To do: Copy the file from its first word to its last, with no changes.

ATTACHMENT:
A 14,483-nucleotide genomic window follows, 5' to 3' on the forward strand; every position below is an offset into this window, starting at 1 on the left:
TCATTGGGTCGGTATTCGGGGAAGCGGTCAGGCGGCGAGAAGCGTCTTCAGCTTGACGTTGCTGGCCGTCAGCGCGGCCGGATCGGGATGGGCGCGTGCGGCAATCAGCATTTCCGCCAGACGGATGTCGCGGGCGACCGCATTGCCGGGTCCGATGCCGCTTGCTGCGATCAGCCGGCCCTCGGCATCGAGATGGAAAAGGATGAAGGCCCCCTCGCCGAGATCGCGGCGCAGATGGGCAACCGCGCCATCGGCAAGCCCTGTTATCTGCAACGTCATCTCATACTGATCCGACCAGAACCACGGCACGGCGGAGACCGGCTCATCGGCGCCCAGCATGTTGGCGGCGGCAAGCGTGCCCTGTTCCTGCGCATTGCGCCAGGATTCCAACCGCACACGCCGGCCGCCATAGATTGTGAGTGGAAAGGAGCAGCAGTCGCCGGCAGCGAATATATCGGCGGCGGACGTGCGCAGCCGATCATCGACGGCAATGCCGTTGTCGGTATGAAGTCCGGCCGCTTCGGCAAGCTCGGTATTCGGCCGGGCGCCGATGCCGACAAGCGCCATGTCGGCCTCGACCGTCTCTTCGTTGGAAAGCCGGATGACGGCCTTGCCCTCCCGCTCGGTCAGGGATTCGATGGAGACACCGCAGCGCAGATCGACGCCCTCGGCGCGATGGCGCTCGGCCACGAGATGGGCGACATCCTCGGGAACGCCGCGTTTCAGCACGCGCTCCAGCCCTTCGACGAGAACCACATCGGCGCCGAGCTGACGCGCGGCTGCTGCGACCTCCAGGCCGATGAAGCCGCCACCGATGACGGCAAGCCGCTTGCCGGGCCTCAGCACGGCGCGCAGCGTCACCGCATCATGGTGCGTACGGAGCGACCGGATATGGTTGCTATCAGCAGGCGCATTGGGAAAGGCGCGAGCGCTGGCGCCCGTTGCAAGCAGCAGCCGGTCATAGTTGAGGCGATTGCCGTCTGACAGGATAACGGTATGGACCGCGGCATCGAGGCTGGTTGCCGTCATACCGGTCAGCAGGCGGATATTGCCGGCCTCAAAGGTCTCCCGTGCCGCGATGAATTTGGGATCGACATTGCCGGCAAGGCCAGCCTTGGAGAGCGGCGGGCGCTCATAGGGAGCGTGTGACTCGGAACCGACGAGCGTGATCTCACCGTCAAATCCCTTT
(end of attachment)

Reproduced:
A 14,483-nucleotide genomic window follows, 5' to 3' on the forward strand; every position below is an offset into this window, starting at 1 on the left:
TCATTGGGTCGGTATTCGGGGAAGCGGTCAGGCGGCGAGAAGCGTCTTCAGCTTGACGTTGCTGGCCGTCAGCGCGGCCGGATCGGGATGGGCGCGTGCGGCAATCAGCATTTCCGCCAGACGGATGTCGCGGGCGACCGCATTGCCGGGTCCGATGCCGCTTGCTGCGATCAGCCGGCCCTCGGCATCGAGATGGAAAAGGATGAAGGCCCCCTCGCCGAGATCGCGGCGCAGATGGGCAACCGCGCCATCGGCAAGCCCTGTTATCTGCAACGTCATCTCATACTGATCCGACCAGAACCACGGCACGGCGGAGACCGGCTCATCGGCGCCCAGCATGTTGGCGGCGGCAAGCGTGCCCTGTTCCTGCGCATTGCGCCAGGATTCCAACCGCACACGCCGGCCGCCATAGATTGTGAGTGGAAAGGAGCAGCAGTCGCCGGCAGCGAATATATCGGCGGCGGACGTGCGCAGCCGATCATCGACGGCAATGCCGTTGTCGGTATGAAGTCCGGCCGCTTCGGCAAGCTCGGTATTCGGCCGGGCGCCGATGCCGACAAGCGCCATGTCGGCCTCGACCGTCTCTTCGTTGGAAAGCCGGATGACGGCCTTGCCCTCCCGCTCGGTCAGGGATTCGATGGAGACACCGCAGCGCAGATCGACGCCCTCGGCGCGATGGCGCTCGGCCACGAGATGGGCGACATCCTCGGGAACGCCGCGTTTCAGCACGCGCTCCAGCCCTTCGACGAGAACCACATCGGCGCCGAGCTGACGCGCGGCTGCTGCGACCTCCAGGCCGATGAAGCCGCCACCGATGACGGCAAGCCGCTTGCCGGGCCTCAGCACGGCGCGCAGCGTCACCGCATCATGGTGCGTACGGAGCGACCGGATATGGTTGCTATCAGCAGGCGCATTGGGAAAGGCGCGAGCGCTGGCGCCCGTTGCAAGCAGCAGCCGGTCATAGTTGAGGCGATTGCCGTCTGACAGGATAACGGTATGGACCGCGGCATCGAGGCTGGTTGCCGTCATACCGGTCAGCAGGCGGATATTGCCGGCCTCAAAGGTCTCCCGTGCCGCGATGAATTTGGGATCGACATTGCCGGCAAGGCCAGCCTTGGAGAGCGGCGGGCGCTCATAGGGAGCGTGTGACTCGGAACCGACGAGCGTGATCTCACCGTCAAATCCCTTT